Savage kin : indigenous informants and American anthropologists / Margaret M. Bruchac ; foreword by Melissa Tantaquidgeon Zobel.Material type: TextSeries: Native peoples of the Americas (Tucson, Ariz.): ; First peoples (2010): Publisher: Tucson: University of Arizona Press, 2018Description: xvii, 260 pages : illustrations ; 24 cmISBN: 9780816539390; 9780816537068; 0816537062; 0816539391Subject(s): Anthropological ethics -- History -- 20th century | Indians of North America -- Cross-cultural studies | Cultural relations | Anthropology -- Research -- North America | Indigenous peoples -- Research | Intercultural communication -- North AmericaDDC classification: 174.9301 LOC classification: GN33.6 | .B78 2018
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|Main library collection New Arrivals||174 .9301 Bru 2018||Available||T 19173|
Includes bibliographical references (pages 191-251) and index.
Introduction : a few thoughts on naming -- Watching the collectors : dialogical and material encounters -- Finding our dances : George Hunt and Franz Boas -- Representing modernity : Beulah Tahamont and Arthur Parker -- Collaborative kin : Bertha Parker and Mark Harrington -- Resisting Red Power : Jesse Cornplanter and William Fenton -- Indian stories : Gladys Tantaquidgeon and Frank Speck -- Conclusion : restorative methodologies.
"Illuminating the complex relationships between tribal informants and twentieth-century anthropologists such as Boas, Parker, and Fenton, who came to their communities to collect stories and artifacts"--Provided by publisher.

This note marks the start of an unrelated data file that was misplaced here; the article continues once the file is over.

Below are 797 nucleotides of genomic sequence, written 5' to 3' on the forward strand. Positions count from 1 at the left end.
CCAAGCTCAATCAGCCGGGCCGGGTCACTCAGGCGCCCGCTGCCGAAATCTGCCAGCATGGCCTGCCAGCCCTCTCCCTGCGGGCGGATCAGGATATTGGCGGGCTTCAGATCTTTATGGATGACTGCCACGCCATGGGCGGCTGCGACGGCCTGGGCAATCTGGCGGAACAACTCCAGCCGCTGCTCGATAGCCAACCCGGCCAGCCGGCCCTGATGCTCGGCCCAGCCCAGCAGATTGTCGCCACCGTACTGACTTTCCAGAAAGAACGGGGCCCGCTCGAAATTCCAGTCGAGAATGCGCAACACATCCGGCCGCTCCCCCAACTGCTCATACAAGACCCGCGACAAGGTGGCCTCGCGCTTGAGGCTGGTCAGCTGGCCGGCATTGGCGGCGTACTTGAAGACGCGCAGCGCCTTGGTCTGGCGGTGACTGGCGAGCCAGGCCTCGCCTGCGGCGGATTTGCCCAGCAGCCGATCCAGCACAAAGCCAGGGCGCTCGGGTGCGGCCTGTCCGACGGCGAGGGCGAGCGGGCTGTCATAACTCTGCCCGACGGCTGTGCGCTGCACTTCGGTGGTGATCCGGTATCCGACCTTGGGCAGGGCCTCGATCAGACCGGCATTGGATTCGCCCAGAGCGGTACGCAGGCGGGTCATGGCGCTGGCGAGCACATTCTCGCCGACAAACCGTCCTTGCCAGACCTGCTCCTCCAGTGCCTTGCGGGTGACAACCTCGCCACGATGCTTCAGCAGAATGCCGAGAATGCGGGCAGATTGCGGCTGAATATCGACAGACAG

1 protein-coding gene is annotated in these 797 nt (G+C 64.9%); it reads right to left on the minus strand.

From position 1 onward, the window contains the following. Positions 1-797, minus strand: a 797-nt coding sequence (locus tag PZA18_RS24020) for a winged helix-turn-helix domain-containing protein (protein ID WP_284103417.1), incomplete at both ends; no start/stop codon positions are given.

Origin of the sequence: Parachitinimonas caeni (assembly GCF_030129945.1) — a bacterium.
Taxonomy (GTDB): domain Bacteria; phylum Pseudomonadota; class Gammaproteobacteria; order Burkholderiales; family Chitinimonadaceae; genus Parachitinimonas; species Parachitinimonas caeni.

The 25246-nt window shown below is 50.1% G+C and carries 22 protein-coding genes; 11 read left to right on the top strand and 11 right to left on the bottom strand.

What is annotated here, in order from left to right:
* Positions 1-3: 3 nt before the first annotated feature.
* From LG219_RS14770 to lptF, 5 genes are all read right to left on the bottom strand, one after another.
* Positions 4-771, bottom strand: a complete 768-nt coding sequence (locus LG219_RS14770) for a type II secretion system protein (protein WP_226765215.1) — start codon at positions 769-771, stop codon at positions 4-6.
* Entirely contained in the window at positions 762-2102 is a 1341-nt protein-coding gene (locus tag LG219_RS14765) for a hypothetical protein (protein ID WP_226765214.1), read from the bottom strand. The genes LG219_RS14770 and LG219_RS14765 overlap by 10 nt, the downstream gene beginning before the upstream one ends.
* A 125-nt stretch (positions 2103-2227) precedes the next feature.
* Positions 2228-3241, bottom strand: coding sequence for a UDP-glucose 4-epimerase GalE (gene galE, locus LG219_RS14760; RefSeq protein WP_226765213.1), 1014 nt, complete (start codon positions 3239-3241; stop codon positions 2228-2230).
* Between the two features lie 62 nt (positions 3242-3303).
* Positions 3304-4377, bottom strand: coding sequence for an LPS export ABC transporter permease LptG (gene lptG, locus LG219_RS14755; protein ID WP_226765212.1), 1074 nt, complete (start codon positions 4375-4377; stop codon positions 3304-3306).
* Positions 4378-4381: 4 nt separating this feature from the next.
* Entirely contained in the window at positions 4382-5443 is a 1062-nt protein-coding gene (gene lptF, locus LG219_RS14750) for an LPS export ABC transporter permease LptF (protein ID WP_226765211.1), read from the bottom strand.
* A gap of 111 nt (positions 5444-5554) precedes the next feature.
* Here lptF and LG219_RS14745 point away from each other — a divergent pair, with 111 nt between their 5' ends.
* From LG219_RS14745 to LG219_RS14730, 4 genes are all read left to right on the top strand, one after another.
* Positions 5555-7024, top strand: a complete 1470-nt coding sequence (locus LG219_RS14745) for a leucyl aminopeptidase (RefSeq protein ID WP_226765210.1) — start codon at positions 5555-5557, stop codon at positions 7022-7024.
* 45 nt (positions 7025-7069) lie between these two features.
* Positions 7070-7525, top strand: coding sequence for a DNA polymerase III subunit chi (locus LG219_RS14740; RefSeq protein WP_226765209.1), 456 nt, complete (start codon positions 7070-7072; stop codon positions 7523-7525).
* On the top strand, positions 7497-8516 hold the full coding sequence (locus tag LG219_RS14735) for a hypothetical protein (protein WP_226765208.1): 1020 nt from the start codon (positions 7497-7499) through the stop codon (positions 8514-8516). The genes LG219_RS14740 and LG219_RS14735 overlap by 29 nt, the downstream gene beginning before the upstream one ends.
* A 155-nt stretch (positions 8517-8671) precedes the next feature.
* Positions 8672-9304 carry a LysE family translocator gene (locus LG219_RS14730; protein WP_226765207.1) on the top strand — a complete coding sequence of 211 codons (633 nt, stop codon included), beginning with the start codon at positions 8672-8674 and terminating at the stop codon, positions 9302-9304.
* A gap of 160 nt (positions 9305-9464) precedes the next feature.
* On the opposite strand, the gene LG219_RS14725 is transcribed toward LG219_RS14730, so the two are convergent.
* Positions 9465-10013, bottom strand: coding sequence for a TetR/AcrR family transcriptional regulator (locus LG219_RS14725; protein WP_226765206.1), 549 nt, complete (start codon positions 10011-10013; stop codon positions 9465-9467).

In this provocative new book, Margaret M. Bruchac, an Indigenous anthropologist, turns the word savage on its head. Savage Kin explores the nature of the relationships between Indigenous informants, such as Gladys Tantaquidgeon (Mohegan), Jesse Cornplanter (Seneca), and George Hunt (Tlingit), and early twentieth-century anthropological collectors, such as Frank Speck, Arthur C. Parker, William N. Fenton, and Franz Boas. This book reconceptualizes the intimate details of encounters with Native interlocutors who by turns inspired, facilitated, and resisted the anthropological enterprise. Like other texts focused on this era, Savage Kin features some of the elite white men credited with salvaging material that might otherwise have been lost. Unlike other texts, this book highlights the intellectual contributions and cultural strategies of unsung Indigenous informants without whom this research could never have taken place. These bicultural partnerships transgressed social divides and blurred the roles of anthropologist/informant, relative/stranger, and collector/collected. Yet these stories were obscured by collecting practices that separated people from objects, objects from communities, and communities from stories. Bruchac's decolonizing efforts include "reverse ethnography"--painstakingly tracking seemingly unidentifiable objects, misconstrued social relations, unpublished correspondence, and unattributed field notes--to recover this evidence. Those early encounters generated foundational knowledges that still affect Indigenous communities today. Savage Kin also contains unexpected narratives of human and other-◆than-human encounters--brilliant discoveries, lessons from ancestral spirits, prophetic warnings, powerful gifts, and personal tragedies--that will move Native and non-Native readers alike. --From publisher's description.